Stay under 400 feet elevation, make sure you can see your drone at all times and manage your battery power so your drone can return to you, advises Kores.

Purchase Needed Licenses 

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Students mark the orientation of the drone with bright green tape so they can visually see which direction it’s going and manipulate it with their remote controls. Photo credit: Victor Kores

Purchase an Academy of Model Aeronautics (AMA) license prior to joining a club. The license is free through age 19 with registration and includes insurance and other benefits.

If you are buying local, ask your hobby shop about Federal Aviation Administration requirements for registering your drone as well to ensure compliance. You may also need a ham radio license to operate a video transmitter, says Richards. Research your situation, type of drone and how and where you are going to use it.

Where to Fly and Not to Fly 

First, learn where you cannot fly your drone. The FAA created “B4UFLY” – a free computer/smart-phone app that zeroes in on a geographic area, explains Kores.

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Software programs allow drone owners to practice programming and flying online drones before flying an actual drone. Photo credit: Anne Paxton Hammond

The app does not cover everything off-limits, so also do some research online. Try Yahoo, Facebook, Google and Reddit.com, according to Russ Wood, a Hot Start Helis member. Read blogs, talk to other drone enthusiasts and use good judgment first and foremost. If your drone crashes, you need to be able to retrieve it, reminds Wood, who retrieved one drone from under 10 feet of water.

Avoid flying near or over government buildings, ports, national parks, railroad tracks, crowds of people or within five miles of an airport. Many state, county and city parks, and sight-seeing areas are posting no-fly signs for RC devices. Be aware of any posted restrictions before you fly.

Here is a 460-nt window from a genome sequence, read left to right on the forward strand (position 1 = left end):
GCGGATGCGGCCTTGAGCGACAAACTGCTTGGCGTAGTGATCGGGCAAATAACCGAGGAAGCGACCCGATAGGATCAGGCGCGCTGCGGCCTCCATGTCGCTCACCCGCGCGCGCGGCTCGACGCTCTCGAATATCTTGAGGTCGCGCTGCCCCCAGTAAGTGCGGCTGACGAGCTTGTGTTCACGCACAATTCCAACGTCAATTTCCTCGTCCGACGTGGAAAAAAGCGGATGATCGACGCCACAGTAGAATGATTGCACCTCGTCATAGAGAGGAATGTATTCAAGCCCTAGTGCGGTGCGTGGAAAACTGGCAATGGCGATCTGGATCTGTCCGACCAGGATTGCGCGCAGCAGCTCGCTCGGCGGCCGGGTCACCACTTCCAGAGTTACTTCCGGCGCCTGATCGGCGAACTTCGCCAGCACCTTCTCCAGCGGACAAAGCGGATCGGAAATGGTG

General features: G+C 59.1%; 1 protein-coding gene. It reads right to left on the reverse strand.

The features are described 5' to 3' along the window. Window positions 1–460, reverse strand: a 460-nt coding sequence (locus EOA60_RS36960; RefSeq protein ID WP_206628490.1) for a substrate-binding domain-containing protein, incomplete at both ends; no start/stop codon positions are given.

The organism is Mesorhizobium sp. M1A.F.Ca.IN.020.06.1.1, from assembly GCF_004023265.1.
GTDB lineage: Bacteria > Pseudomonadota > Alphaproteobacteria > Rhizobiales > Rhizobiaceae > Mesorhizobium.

Commercial drone pilots are in a whole different league, flying through national parks or over weddings thanks to special permits and a highly skilled pilot guiding expensive equipment. If you are a noncommercial hobby drone pilot, get permission to fly on private property and research public property to make sure it is legal to fly over since laws are constantly changing, reminds Kores.

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A skilled beginning hobbyist enjoys a Sunday afternoon flying his drone over the empty mud flats. Photo credit: Anne Paxton Hammond

If you have a mini drone, you can fly in your house or yard, says Kores. RC flying club fields and events are also a good option and many drone pilots are content with these locations, particularly while they are still learning to fly.

Once you are adept, you might try flying (with permission) over mudflats at low tide or on private land around ponds, through fields and over bluffs.

The sky is the limit – up to 400 feet!